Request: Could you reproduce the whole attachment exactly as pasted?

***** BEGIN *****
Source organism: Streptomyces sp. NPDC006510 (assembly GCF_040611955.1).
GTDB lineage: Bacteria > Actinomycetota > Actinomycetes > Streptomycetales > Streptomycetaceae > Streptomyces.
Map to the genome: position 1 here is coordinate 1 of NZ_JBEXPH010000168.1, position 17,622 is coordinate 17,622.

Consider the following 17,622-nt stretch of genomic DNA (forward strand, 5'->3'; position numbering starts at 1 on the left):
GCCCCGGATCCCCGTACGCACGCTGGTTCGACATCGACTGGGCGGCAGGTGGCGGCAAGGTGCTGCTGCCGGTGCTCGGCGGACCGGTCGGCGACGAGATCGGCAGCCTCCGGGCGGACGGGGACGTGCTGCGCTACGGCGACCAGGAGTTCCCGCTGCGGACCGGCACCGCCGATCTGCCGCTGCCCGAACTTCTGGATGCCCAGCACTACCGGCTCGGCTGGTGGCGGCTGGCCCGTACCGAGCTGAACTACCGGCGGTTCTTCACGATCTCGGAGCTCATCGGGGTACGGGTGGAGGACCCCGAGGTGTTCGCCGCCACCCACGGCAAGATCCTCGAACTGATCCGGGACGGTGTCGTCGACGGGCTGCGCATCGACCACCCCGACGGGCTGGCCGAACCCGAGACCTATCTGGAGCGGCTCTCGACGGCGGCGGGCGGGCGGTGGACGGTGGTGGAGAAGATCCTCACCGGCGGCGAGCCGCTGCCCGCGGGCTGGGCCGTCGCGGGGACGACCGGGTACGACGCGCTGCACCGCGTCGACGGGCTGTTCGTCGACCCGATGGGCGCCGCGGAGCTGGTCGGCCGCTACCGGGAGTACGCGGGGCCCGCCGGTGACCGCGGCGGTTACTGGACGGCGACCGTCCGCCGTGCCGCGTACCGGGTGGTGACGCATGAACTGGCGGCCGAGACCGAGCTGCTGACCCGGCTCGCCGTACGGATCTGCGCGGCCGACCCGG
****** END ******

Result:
Source organism: Streptomyces sp. NPDC006510 (assembly GCF_040611955.1).
GTDB lineage: Bacteria > Actinomycetota > Actinomycetes > Streptomycetales > Streptomycetaceae > Streptomyces.
Map to the genome: position 1 here is coordinate 1 of NZ_JBEXPH010000168.1, position 17,622 is coordinate 17,622.

Consider the following 17,622-nt stretch of genomic DNA (forward strand, 5'->3'; position numbering starts at 1 on the left):
GCCCCGGATCCCCGTACGCACGCTGGTTCGACATCGACTGGGCGGCAGGTGGCGGCAAGGTGCTGCTGCCGGTGCTCGGCGGACCGGTCGGCGACGAGATCGGCAGCCTCCGGGCGGACGGGGACGTGCTGCGCTACGGCGACCAGGAGTTCCCGCTGCGGACCGGCACCGCCGATCTGCCGCTGCCCGAACTTCTGGATGCCCAGCACTACCGGCTCGGCTGGTGGCGGCTGGCCCGTACCGAGCTGAACTACCGGCGGTTCTTCACGATCTCGGAGCTCATCGGGGTACGGGTGGAGGACCCCGAGGTGTTCGCCGCCACCCACGGCAAGATCCTCGAACTGATCCGGGACGGTGTCGTCGACGGGCTGCGCATCGACCACCCCGACGGGCTGGCCGAACCCGAGACCTATCTGGAGCGGCTCTCGACGGCGGCGGGCGGGCGGTGGACGGTGGTGGAGAAGATCCTCACCGGCGGCGAGCCGCTGCCCGCGGGCTGGGCCGTCGCGGGGACGACCGGGTACGACGCGCTGCACCGCGTCGACGGGCTGTTCGTCGACCCGATGGGCGCCGCGGAGCTGGTCGGCCGCTACCGGGAGTACGCGGGGCCCGCCGGTGACCGCGGCGGTTACTGGACGGCGACCGTCCGCCGTGCCGCGTACCGGGTGGTGACGCATGAACTGGCGGCCGAGACCGAGCTGCTGACCCGGCTCGCCGTACGGATCTGCGCGGCCGACCCGG